Drawing on archival materials, public speeches, personal correspondence, and accounts by family and close associates, acclaimed bestselling historian and biographer H. W. Brands offers a compelling and intimate portrait of Roosevelt’s life and career.
Brands explores the powerful influence of FDR’s dominating mother and the often tense and always unusual partnership between FDR and his wife, Eleanor, and her indispensable contributions to his presidency. Most of all, the book traces in breathtaking detail FDR’s revolutionary efforts with his New Deal legislation to transform the American political economy in order to save it, his forceful—and cagey—leadership before and during World War II, and his lasting legacy in creating the foundations of the postwar international order.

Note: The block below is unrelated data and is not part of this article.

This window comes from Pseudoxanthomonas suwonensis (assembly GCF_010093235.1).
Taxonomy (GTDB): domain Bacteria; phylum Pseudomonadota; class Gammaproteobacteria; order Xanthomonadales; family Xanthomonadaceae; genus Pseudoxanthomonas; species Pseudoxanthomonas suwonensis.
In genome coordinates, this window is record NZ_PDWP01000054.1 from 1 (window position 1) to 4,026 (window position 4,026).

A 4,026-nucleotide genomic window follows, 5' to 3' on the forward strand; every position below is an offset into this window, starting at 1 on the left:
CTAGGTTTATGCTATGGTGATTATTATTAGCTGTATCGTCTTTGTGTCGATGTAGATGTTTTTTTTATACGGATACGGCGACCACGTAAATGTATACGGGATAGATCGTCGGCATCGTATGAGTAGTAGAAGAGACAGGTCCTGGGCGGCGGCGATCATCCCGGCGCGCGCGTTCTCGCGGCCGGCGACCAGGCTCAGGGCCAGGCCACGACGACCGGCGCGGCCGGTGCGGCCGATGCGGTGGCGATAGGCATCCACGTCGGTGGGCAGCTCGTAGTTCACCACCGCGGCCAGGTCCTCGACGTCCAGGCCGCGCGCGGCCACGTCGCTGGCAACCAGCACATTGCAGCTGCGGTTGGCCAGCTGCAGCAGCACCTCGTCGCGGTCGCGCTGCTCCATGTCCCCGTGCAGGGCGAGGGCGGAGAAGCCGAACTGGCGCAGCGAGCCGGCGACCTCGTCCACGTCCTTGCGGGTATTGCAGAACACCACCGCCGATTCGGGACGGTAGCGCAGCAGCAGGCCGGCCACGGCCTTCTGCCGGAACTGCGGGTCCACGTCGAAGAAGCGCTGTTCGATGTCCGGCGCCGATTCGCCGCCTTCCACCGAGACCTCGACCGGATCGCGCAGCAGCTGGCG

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Franklin D. Roosevelt overcame polio to become president during the Great Depression and World War II. The American economy felt into a slump after the Crash of 1929 and continued at low levesl throughout the next decade. Eleanor Roosevelt, the wife of Franklin D. Roosevelt, became the first First Lady to establish her importance beyond her role as the president's wife. Franklin D. Roosevelt declared that he would deliver a New Deal, which became the name for his anti-Depression programs.